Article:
Nearly two years into my role as a mother, and I still don’t have a clue what I am doing. Every single day, I come across situations where I don’t know what the right course of action is. And I am faced with numerous behavioral dilemmas I don’t have the answers to. What is the right way to handle a tantrum? Am I hovering over her and giving too much attention? Is she too young to be disciplined? There is an endless list of challenges I face every day and I tackle them by either doing what seems right for my daughter or unfortunately at times, according to my current state of mind. Sometimes I am surprised to see a counter-intuitive approach working perfectly to avert a toddler crisis, at other times I am left with an even bigger problem than the one I had initially set out to solve. I don’t know if I will ever figure out this parenting thing or if the skeptic in me will ever have enough confidence in her abilities to raise another human but I find some consolation in the fact that I am trying very hard to be a good mother. And then there are a few rules I adhere to when I am dealing with my daughter which are a source of comfort to my self-doubting mind. This post is about those rules.
I am always honest with my daughter. So far this is something as simple as her wanting to open a bag of chips in the grocery store. I tell her we can’t open it here but we will as soon as we get to the car. Then I make good on my word and let her have the chips when we are in the car, much to the annoyance of her father. I also remember to say something positive like, “Thank you for listening to me there and waiting.” I find that with time, she is getting more patient when I tell her she can do something later because she has seen that I am not just saying it to distract her. If I tell her that she can have ice cream if she finishes her salad, she gets ice cream after she is done with enough of her salad. If I had promised her a trip to Chuckie Cheese on the weekend, I make sure that I take her, no matter how many errands I leave unfinished. But I make it a point to tell her that this is what I told her we would do and here we are doing it. I believe she understands me. I will try my best to keep up this practice, hoping this will help her trust my word when she is grown up and starts believing that my mission on earth is to make her life miserable. I wish this thought process will come in useful then.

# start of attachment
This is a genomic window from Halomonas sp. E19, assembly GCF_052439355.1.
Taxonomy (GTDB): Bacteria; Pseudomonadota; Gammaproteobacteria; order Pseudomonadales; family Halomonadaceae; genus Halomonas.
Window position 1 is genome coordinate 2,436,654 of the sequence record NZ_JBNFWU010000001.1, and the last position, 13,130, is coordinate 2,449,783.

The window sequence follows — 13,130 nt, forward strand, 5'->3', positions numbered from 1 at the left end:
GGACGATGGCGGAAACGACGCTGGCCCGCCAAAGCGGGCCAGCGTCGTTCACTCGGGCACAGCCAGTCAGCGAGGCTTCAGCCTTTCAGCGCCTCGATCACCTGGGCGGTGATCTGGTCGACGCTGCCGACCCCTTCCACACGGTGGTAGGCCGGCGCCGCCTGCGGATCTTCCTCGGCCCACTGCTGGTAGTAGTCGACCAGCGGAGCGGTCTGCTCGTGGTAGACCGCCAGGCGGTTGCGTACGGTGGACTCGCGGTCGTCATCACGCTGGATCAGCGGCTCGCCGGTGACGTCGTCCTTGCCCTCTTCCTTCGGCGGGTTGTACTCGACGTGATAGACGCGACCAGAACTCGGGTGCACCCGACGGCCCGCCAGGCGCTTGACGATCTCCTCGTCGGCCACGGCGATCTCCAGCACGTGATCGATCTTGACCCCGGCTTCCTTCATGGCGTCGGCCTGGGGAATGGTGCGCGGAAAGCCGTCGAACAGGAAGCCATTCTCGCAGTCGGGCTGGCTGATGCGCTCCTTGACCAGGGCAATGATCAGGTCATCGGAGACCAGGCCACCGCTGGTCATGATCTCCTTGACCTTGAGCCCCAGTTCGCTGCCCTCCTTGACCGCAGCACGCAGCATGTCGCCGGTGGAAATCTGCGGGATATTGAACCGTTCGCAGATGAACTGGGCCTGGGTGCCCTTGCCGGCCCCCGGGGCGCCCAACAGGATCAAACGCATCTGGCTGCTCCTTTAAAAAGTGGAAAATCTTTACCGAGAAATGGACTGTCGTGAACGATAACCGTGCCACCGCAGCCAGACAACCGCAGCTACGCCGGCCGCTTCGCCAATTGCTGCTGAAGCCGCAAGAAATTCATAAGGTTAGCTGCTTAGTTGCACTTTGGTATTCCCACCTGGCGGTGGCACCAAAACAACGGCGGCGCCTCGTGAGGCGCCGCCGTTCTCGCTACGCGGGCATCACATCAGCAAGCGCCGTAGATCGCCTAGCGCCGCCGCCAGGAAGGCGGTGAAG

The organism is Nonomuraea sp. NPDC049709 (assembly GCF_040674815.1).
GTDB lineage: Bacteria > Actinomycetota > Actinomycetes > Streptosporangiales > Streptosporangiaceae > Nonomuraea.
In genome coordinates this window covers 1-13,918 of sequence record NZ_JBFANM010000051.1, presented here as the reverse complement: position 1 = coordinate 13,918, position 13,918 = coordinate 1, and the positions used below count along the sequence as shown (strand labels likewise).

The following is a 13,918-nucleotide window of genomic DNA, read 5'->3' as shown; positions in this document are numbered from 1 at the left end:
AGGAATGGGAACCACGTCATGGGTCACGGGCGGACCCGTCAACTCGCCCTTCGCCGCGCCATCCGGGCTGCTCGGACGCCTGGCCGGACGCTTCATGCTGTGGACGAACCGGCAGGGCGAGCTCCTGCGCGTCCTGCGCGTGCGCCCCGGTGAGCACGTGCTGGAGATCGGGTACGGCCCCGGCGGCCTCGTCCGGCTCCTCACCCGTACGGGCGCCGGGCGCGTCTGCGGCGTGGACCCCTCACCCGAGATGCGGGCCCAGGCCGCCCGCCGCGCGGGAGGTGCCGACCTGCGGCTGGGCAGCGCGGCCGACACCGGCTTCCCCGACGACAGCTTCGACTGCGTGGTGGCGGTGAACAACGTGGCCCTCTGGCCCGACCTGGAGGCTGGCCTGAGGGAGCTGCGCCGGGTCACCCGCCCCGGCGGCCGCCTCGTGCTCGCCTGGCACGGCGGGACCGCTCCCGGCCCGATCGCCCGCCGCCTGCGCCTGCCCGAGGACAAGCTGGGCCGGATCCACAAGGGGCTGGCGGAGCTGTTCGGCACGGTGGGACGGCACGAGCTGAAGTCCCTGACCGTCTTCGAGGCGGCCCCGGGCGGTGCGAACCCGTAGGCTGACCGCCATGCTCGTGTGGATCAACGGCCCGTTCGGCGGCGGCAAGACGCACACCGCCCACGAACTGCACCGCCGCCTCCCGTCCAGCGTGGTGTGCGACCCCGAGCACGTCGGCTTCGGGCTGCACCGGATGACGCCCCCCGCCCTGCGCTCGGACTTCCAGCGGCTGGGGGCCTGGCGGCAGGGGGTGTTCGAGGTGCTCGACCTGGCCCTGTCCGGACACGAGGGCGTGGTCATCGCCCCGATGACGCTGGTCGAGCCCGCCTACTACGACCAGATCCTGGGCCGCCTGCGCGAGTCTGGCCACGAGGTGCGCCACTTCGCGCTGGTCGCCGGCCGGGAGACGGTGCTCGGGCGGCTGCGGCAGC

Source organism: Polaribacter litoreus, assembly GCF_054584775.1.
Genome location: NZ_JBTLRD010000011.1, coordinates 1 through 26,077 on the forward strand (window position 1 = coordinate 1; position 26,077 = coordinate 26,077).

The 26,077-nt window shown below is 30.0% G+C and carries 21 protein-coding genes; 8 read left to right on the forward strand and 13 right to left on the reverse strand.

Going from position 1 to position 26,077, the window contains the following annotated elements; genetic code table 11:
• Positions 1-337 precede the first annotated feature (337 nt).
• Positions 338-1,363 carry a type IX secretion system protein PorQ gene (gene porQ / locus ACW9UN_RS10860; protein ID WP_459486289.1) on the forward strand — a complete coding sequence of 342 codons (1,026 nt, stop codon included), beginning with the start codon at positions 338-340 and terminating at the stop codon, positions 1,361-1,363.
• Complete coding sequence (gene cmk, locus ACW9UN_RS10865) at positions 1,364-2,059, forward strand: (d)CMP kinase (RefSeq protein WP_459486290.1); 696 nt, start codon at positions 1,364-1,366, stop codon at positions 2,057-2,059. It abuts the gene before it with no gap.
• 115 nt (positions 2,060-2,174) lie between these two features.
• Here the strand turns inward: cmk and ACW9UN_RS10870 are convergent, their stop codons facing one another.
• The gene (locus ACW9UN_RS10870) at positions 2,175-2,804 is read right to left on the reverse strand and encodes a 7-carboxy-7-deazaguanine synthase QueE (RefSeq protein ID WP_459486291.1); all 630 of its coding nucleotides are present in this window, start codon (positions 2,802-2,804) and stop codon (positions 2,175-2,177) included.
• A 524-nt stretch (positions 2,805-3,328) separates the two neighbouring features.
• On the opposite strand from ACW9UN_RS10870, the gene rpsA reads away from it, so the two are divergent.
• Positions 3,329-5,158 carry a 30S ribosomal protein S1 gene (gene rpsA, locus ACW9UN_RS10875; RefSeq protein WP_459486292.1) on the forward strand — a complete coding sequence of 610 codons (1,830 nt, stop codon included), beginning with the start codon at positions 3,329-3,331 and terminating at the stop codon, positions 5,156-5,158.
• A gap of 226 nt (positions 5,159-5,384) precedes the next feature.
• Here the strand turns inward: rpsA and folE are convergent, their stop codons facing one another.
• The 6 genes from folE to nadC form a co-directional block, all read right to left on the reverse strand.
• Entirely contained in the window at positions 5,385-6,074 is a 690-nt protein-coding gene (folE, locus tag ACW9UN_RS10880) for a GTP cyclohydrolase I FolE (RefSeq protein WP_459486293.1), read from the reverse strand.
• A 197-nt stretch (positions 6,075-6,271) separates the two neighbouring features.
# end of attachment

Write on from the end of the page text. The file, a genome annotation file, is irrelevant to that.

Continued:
I am attentive when she talks to me. My older sister once told me something like, “Always listen to your child, no matter how ridiculous the tale they are telling is or how weak their argument is or how many times you have already heard that story.” For now, it is only about how upset she is that her father got angry when she wrote on the wall, or how hard it is to switch on her robot dog, or how desperately she wants to pull Tutu’s tail but he keeps running away. Nevertheless, I leave what I am doing, get down to her eye level and listen to her babbling. I am mostly sympathetic and helpful, but sometimes I have to be honest with her which I am sure she finds brutal. I hope as she grows, she will remain confident that she can come to me with the most trivial of matters and I will always listen.
I let her take her time. I am a terribly impatient person and have the habit of getting irritated when things go slightly against how I have planned them in my mind. In fact I consider irritability my worst vice. With my daughter, I am working very hard to change this about myself and I am happy to see that I am progressing, slowly but surely. If I ask her to choose her shoes whilst I put on mine and I go to her room and find her contemplating the limited choice of footwear she owns, I stand back and wait. If I see that she is distracted, I remind her and help her out. But it takes everything in me not to choose something in a hurry and put it on her. If I see that she wants to hug all her stuffed toys before we head out of the house, instead of taking her hand and rushing her, I wait patiently at the door. I know that we can’t necessarily keep up with this as she grows older, but I am hoping that my reminders will be gentle and if she still likes to stop and smell the roses, at least she won’t be worried about putting me in a bad mood.